In ontogeny, TIMING IS EVERYTHING.
In zebras, for example, the striped pattern is determined by a series of genes that "turn on" the production of a dark pigment (melanin) on only certain parts of the body. This can happen at any point in development, and differs between species. This is why different species of zebras have different types of striping.
Plains Zebra has relatively wide stripes...
Picture it this way...
Blow up a balloon, and then paint evenly-spaced stripes on it. Then continue to blow up the balloon, and you'll end up with a striped balloon with the same number of stripes you painted, only wider.
To compare how the different stripe patterns develop in zebras, let's make each species into one of two different balloons.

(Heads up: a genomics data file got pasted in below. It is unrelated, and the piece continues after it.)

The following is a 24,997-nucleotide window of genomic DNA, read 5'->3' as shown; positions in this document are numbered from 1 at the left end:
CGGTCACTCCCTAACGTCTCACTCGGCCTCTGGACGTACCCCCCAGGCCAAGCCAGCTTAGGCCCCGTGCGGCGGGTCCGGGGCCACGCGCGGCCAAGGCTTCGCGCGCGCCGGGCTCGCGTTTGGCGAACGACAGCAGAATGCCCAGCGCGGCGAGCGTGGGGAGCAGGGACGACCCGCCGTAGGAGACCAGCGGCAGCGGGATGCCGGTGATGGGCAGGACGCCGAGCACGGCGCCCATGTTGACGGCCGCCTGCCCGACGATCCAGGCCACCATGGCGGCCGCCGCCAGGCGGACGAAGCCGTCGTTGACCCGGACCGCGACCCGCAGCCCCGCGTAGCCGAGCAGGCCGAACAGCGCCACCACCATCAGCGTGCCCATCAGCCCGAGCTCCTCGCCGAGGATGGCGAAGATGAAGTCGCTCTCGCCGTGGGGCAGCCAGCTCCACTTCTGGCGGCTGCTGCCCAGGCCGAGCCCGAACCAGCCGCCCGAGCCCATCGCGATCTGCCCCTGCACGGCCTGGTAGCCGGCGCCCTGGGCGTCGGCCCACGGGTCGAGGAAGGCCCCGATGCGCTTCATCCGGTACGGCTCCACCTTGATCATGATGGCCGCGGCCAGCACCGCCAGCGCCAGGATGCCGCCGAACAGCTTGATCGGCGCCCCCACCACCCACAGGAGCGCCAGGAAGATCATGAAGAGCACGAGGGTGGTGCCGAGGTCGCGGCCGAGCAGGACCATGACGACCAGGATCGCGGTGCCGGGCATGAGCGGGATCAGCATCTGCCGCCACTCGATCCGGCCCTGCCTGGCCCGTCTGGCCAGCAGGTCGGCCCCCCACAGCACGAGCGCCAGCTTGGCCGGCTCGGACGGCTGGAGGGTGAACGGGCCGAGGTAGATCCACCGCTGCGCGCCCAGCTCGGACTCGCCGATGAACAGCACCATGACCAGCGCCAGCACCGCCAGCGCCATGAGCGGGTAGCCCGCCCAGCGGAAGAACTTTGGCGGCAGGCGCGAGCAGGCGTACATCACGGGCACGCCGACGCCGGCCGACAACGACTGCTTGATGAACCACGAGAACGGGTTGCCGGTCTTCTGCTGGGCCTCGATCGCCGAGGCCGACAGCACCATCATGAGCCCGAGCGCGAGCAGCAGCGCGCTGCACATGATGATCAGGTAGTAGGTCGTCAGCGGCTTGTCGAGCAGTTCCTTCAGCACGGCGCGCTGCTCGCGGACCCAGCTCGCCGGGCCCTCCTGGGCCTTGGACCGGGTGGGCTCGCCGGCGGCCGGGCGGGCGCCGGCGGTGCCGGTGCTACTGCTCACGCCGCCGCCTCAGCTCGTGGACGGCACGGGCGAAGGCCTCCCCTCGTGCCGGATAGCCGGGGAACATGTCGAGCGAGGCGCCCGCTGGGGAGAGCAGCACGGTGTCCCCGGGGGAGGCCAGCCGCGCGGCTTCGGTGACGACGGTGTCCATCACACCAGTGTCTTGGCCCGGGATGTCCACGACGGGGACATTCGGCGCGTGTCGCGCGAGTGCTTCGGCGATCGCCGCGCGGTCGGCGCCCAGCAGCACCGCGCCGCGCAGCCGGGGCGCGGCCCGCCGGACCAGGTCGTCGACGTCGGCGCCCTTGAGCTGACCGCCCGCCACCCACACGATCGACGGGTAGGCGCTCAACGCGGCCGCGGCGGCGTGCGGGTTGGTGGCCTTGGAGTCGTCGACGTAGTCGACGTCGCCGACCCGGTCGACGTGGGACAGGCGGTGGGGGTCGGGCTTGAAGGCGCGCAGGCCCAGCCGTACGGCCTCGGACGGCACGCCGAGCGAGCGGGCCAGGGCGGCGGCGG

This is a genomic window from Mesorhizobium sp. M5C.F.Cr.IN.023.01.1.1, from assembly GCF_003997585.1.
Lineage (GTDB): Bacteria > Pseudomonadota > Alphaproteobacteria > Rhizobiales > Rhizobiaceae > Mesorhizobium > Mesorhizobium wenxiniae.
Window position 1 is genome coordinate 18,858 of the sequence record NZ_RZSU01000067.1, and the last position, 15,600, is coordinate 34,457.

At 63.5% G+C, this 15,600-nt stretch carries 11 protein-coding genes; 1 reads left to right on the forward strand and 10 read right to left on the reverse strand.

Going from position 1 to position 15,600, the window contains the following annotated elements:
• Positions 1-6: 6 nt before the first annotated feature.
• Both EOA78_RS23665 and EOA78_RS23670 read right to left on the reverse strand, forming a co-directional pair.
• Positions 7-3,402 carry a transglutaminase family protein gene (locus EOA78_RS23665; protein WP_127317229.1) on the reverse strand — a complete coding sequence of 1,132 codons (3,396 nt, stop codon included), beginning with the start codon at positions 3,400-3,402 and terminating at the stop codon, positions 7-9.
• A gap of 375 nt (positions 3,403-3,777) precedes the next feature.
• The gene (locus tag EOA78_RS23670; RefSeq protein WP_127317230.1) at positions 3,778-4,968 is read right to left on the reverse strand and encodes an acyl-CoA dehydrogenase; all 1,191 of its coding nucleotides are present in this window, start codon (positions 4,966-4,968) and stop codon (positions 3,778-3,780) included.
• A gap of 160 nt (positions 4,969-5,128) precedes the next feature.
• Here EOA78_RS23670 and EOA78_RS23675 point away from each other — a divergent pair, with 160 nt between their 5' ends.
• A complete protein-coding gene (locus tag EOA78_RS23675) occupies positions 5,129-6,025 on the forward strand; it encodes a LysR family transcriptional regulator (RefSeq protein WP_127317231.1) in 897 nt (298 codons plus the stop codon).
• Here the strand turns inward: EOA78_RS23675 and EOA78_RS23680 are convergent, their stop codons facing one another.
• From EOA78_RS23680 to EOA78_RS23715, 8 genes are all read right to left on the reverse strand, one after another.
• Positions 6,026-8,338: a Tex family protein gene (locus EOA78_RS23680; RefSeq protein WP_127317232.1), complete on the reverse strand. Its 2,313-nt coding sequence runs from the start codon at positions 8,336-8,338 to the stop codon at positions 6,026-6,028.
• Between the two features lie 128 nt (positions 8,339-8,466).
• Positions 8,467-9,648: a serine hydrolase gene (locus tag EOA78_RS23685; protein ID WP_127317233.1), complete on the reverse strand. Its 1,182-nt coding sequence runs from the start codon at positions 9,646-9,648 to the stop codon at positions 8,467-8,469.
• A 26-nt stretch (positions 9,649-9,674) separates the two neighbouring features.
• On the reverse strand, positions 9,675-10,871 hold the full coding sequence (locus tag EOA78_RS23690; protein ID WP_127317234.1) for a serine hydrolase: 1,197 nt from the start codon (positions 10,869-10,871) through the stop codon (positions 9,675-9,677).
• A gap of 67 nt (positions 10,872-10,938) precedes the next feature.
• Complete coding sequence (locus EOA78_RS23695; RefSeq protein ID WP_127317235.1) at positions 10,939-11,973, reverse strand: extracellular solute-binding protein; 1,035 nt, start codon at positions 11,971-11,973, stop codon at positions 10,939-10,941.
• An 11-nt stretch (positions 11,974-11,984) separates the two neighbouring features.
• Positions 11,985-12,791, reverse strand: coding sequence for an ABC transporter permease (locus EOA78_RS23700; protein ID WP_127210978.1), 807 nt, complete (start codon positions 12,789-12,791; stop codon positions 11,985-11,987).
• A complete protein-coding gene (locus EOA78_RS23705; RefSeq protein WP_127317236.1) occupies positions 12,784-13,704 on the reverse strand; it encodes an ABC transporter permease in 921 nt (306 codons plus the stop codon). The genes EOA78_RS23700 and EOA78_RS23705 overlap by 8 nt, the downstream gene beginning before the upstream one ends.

Now watch them both grow, and compare the finished stripe patterns.
The balloon whose striping was "turned on" earlier developed large, widely spaced stripes. The balloon whose striping was "turned on" later developed thin, narrowly-spaced stripes. This is very similar to what happens in the two species of zebras.
This is another example of HETEROCHRONY: The two species have similar genes, but they "turn on" at different times in development, resulting in completely different looking animals!